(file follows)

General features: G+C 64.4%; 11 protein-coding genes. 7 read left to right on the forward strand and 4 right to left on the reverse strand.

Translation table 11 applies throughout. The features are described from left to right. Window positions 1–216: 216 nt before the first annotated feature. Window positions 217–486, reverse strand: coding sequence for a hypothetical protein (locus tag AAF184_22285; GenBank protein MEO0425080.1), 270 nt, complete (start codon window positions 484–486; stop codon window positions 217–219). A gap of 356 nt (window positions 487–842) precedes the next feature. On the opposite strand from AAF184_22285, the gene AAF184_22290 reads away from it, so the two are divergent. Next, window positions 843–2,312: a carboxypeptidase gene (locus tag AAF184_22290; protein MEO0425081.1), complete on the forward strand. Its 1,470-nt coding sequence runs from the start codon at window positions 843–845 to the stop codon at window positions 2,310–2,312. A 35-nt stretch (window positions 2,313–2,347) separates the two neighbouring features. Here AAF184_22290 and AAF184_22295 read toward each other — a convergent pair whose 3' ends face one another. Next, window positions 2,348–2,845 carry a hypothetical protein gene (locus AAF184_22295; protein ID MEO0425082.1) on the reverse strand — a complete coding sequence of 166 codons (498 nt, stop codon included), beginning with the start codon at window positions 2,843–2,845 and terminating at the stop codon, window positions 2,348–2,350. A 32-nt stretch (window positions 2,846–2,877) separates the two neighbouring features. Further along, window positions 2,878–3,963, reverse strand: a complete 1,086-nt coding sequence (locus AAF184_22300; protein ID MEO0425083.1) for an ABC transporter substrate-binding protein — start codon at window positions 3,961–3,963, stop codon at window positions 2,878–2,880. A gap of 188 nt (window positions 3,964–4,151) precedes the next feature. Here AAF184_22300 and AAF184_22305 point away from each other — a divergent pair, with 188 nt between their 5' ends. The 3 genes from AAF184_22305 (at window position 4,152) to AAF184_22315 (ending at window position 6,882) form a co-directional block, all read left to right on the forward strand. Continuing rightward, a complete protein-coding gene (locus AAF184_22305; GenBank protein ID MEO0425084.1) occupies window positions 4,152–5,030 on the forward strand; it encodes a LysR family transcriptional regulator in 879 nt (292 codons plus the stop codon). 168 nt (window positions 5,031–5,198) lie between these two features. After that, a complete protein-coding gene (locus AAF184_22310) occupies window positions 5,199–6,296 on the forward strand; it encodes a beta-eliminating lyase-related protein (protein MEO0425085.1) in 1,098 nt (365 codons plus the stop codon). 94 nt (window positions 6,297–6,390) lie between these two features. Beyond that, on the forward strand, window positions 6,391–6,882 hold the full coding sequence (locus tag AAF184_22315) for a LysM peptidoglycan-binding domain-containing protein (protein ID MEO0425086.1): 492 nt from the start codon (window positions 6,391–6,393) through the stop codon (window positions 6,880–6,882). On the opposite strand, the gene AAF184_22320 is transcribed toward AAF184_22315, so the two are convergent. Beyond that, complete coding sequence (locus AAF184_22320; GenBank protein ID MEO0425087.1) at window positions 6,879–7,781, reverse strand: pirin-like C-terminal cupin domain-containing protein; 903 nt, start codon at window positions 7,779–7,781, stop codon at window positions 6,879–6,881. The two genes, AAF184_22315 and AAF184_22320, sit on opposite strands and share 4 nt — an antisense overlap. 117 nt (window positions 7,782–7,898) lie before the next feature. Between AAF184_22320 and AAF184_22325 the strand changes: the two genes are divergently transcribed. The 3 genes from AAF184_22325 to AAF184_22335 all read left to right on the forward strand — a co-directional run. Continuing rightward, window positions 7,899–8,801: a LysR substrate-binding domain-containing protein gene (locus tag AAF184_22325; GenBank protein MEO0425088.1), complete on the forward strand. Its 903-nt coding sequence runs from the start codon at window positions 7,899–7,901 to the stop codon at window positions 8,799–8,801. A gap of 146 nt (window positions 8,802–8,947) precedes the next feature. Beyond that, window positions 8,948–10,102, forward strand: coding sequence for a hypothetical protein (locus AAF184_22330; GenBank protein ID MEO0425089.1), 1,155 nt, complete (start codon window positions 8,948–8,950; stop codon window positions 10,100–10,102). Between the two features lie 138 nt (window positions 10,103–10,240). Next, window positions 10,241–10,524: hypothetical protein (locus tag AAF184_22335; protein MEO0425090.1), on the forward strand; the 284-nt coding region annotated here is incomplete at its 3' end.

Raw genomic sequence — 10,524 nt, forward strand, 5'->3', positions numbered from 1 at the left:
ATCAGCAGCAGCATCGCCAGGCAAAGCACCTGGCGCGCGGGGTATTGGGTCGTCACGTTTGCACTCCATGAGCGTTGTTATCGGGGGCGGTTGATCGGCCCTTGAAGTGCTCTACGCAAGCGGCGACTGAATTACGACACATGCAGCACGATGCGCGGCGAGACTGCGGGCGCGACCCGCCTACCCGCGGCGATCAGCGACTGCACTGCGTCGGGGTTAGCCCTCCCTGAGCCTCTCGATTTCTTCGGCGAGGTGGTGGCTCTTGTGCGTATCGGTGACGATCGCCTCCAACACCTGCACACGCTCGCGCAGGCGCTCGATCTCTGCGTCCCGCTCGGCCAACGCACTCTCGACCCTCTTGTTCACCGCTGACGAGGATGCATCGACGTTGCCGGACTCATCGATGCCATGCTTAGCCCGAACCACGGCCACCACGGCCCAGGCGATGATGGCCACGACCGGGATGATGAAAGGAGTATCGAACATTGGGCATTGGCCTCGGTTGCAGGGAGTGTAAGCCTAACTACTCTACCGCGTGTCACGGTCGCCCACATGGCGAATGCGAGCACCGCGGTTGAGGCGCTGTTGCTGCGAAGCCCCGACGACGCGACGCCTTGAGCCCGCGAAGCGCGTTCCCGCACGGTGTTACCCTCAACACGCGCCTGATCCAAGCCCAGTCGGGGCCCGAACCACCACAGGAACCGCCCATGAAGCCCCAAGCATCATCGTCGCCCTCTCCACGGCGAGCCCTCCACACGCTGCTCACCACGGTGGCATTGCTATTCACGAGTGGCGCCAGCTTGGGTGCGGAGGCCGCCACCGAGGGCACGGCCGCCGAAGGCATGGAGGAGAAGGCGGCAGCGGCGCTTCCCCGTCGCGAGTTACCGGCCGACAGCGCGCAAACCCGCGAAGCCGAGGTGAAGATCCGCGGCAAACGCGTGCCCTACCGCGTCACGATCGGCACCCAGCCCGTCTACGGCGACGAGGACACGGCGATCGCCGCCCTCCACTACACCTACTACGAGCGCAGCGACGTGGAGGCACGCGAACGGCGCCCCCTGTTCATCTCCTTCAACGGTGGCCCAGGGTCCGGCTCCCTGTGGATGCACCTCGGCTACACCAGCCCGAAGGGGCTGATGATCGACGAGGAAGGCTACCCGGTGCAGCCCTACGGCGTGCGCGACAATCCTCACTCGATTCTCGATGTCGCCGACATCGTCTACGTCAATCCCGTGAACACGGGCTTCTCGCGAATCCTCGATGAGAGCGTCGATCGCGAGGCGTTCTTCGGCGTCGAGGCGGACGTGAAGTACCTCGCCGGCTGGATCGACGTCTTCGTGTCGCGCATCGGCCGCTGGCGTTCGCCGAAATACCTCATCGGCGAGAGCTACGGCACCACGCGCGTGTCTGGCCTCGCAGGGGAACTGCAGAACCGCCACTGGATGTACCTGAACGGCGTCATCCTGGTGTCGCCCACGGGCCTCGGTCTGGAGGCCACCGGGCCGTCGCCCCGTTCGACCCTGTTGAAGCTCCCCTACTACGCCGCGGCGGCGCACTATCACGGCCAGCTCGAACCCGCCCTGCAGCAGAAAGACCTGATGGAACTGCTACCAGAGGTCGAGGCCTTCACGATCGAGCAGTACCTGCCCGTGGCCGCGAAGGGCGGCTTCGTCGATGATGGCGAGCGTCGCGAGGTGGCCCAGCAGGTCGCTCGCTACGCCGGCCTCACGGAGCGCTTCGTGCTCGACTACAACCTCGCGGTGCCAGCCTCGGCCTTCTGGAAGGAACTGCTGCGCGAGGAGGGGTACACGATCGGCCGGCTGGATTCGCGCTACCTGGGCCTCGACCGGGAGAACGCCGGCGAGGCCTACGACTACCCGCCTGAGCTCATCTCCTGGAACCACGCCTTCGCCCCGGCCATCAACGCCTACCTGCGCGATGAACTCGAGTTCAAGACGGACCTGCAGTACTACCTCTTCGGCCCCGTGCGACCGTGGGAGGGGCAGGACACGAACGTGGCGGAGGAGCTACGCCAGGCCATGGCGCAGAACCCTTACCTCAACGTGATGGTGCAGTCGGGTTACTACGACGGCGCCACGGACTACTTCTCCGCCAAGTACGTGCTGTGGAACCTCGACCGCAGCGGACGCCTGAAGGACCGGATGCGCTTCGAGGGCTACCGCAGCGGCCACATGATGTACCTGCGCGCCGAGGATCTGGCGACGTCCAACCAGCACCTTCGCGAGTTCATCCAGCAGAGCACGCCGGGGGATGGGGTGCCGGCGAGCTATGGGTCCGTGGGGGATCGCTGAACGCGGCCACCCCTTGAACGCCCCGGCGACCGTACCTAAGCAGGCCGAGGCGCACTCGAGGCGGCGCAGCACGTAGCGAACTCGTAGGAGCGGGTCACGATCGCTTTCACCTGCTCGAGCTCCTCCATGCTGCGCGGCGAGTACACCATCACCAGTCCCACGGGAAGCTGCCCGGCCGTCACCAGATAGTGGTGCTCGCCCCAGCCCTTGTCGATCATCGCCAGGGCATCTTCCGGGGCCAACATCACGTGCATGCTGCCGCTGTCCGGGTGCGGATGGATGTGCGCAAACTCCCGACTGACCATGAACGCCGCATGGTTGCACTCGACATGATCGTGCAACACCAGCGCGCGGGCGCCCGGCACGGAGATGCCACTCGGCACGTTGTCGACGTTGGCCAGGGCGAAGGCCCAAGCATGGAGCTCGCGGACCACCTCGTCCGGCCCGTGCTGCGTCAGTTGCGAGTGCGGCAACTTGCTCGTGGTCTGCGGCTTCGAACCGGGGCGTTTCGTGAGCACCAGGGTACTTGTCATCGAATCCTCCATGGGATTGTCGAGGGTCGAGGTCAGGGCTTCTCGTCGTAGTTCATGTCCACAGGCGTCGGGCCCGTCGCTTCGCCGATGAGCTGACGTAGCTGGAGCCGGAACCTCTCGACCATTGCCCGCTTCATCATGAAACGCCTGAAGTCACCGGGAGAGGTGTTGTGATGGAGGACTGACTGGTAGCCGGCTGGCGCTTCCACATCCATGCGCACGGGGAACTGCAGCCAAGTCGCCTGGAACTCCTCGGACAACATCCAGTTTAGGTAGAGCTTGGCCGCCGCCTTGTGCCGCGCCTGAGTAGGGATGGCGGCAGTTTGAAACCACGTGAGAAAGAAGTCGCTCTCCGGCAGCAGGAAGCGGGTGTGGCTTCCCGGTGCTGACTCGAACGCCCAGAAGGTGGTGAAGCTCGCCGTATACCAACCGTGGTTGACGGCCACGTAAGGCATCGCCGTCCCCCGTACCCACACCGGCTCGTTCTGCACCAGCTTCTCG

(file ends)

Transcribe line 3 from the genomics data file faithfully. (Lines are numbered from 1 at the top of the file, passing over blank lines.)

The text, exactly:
Raw genomic sequence — 10,524 nt, forward strand, 5'->3', positions numbered from 1 at the left: